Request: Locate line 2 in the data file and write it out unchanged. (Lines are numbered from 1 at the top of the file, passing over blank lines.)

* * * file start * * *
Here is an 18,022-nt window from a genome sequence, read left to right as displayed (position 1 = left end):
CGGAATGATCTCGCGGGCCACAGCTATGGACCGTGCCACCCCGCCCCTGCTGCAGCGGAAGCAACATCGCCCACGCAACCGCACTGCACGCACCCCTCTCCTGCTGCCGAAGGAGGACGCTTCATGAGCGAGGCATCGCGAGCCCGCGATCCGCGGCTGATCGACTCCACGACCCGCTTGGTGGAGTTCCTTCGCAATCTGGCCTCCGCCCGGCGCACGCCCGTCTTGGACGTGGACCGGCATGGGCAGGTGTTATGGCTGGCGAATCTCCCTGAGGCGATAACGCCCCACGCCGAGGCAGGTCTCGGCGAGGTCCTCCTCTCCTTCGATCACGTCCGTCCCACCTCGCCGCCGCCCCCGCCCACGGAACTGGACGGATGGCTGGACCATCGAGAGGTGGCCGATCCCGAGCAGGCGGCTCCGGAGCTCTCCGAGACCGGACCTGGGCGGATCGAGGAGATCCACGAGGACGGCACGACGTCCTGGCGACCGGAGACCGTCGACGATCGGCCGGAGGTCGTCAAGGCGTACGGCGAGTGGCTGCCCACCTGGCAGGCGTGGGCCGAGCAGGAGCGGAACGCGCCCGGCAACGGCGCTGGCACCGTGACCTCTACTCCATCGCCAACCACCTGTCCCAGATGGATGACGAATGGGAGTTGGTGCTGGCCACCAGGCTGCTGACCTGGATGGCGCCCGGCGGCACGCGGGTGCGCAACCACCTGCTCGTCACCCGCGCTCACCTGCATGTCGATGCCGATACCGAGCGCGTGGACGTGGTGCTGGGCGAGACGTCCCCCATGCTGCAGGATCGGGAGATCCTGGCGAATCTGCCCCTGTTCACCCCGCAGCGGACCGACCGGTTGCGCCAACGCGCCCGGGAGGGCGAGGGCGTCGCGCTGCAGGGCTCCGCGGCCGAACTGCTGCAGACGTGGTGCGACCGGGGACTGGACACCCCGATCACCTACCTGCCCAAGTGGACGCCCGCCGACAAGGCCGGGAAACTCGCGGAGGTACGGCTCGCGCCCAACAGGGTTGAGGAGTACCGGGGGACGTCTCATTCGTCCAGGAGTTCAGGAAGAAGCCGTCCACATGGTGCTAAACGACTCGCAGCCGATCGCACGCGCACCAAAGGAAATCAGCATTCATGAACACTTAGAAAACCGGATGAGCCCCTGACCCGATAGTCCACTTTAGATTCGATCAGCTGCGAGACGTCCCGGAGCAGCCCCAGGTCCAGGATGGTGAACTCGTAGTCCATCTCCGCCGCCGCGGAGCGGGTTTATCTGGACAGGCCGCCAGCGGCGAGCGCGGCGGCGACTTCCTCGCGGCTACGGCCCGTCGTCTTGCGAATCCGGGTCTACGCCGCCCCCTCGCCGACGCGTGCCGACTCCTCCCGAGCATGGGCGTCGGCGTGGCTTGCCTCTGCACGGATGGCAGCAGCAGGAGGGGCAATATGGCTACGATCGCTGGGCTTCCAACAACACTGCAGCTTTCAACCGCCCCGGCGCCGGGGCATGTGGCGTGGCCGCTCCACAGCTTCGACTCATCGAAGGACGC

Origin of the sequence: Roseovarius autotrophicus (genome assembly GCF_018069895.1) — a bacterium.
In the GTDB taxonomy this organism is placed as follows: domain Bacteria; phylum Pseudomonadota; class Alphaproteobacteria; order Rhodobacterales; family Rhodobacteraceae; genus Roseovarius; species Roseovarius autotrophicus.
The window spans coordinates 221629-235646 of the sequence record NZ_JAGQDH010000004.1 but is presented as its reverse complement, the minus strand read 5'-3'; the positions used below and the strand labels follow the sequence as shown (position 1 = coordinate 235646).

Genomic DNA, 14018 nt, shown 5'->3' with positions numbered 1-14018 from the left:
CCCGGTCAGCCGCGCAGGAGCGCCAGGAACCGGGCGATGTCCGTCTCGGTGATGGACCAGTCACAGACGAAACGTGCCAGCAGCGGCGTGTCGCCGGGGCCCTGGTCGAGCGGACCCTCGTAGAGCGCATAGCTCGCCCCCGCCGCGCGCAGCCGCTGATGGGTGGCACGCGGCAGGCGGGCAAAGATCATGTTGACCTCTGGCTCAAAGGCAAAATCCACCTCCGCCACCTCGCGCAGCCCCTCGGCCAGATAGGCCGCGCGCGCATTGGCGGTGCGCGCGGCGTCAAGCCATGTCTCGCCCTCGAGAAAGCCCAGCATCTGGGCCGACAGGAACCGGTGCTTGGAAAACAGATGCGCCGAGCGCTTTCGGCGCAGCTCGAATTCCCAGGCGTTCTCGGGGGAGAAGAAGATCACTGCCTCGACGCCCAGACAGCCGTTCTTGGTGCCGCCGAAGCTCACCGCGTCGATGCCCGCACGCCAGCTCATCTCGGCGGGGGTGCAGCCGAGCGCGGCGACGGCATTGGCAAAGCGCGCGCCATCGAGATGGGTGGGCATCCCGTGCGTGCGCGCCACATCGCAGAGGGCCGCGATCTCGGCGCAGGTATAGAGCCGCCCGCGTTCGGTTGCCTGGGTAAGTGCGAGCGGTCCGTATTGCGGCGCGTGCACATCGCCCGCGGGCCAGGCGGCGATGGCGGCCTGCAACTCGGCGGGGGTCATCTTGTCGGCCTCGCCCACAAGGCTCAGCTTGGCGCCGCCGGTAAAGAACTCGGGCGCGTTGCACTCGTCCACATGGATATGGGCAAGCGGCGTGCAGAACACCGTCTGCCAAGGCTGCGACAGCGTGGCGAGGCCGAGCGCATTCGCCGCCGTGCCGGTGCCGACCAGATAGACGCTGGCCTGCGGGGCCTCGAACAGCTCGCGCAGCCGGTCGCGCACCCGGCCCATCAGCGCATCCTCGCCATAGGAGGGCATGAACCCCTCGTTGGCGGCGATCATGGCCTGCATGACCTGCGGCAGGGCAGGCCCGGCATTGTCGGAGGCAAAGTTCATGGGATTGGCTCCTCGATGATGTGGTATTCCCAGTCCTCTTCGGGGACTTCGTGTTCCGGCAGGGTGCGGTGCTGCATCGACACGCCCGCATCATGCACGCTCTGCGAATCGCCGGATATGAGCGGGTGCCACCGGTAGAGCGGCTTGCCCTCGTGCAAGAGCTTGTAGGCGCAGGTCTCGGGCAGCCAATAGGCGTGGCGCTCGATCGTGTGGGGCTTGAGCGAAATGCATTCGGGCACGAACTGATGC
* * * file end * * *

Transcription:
CGGAATGATCTCGCGGGCCACAGCTATGGACCGTGCCACCCCGCCCCTGCTGCAGCGGAAGCAACATCGCCCACGCAACCGCACTGCACGCACCCCTCTCCTGCTGCCGAAGGAGGACGCTTCATGAGCGAGGCATCGCGAGCCCGCGATCCGCGGCTGATCGACTCCACGACCCGCTTGGTGGAGTTCCTTCGCAATCTGGCCTCCGCCCGGCGCACGCCCGTCTTGGACGTGGACCGGCATGGGCAGGTGTTATGGCTGGCGAATCTCCCTGAGGCGATAACGCCCCACGCCGAGGCAGGTCTCGGCGAGGTCCTCCTCTCCTTCGATCACGTCCGTCCCACCTCGCCGCCGCCCCCGCCCACGGAACTGGACGGATGGCTGGACCATCGAGAGGTGGCCGATCCCGAGCAGGCGGCTCCGGAGCTCTCCGAGACCGGACCTGGGCGGATCGAGGAGATCCACGAGGACGGCACGACGTCCTGGCGACCGGAGACCGTCGACGATCGGCCGGAGGTCGTCAAGGCGTACGGCGAGTGGCTGCCCACCTGGCAGGCGTGGGCCGAGCAGGAGCGGAACGCGCCCGGCAACGGCGCTGGCACCGTGACCTCTACTCCATCGCCAACCACCTGTCCCAGATGGATGACGAATGGGAGTTGGTGCTGGCCACCAGGCTGCTGACCTGGATGGCGCCCGGCGGCACGCGGGTGCGCAACCACCTGCTCGTCACCCGCGCTCACCTGCATGTCGATGCCGATACCGAGCGCGTGGACGTGGTGCTGGGCGAGACGTCCCCCATGCTGCAGGATCGGGAGATCCTGGCGAATCTGCCCCTGTTCACCCCGCAGCGGACCGACCGGTTGCGCCAACGCGCCCGGGAGGGCGAGGGCGTCGCGCTGCAGGGCTCCGCGGCCGAACTGCTGCAGACGTGGTGCGACCGGGGACTGGACACCCCGATCACCTACCTGCCCAAGTGGACGCCCGCCGACAAGGCCGGGAAACTCGCGGAGGTACGGCTCGCGCCCAACAGGGTTGAGGAGTACCGGGGGACGTCTCATTCGTCCAGGAGTTCAGGAAGAAGCCGTCCACATGGTGCTAAACGACTCGCAGCCGATCGCACGCGCACCAAAGGAAATCAGCATTCATGAACACTTAGAAAACCGGATGAGCCCCTGACCCGATAGTCCACTTTAGATTCGATCAGCTGCGAGACGTCCCGGAGCAGCCCCAGGTCCAGGATGGTGAACTCGTAGTCCATCTCCGCCGCCGCGGAGCGGGTTTATCTGGACAGGCCGCCAGCGGCGAGCGCGGCGGCGACTTCCTCGCGGCTACGGCCCGTCGTCTTGCGAATCCGGGTCTACGCCGCCCCCTCGCCGACGCGTGCCGACTCCTCCCGAGCATGGGCGTCGGCGTGGCTTGCCTCTGCACGGATGGCAGCAGCAGGAGGGGCAATATGGCTACGATCGCTGGGCTTCCAACAACACTGCAGCTTTCAACCGCCCCGGCGCCGGGGCATGTGGCGTGGCCGCTCCACAGCTTCGACTCATCGAAGGACGC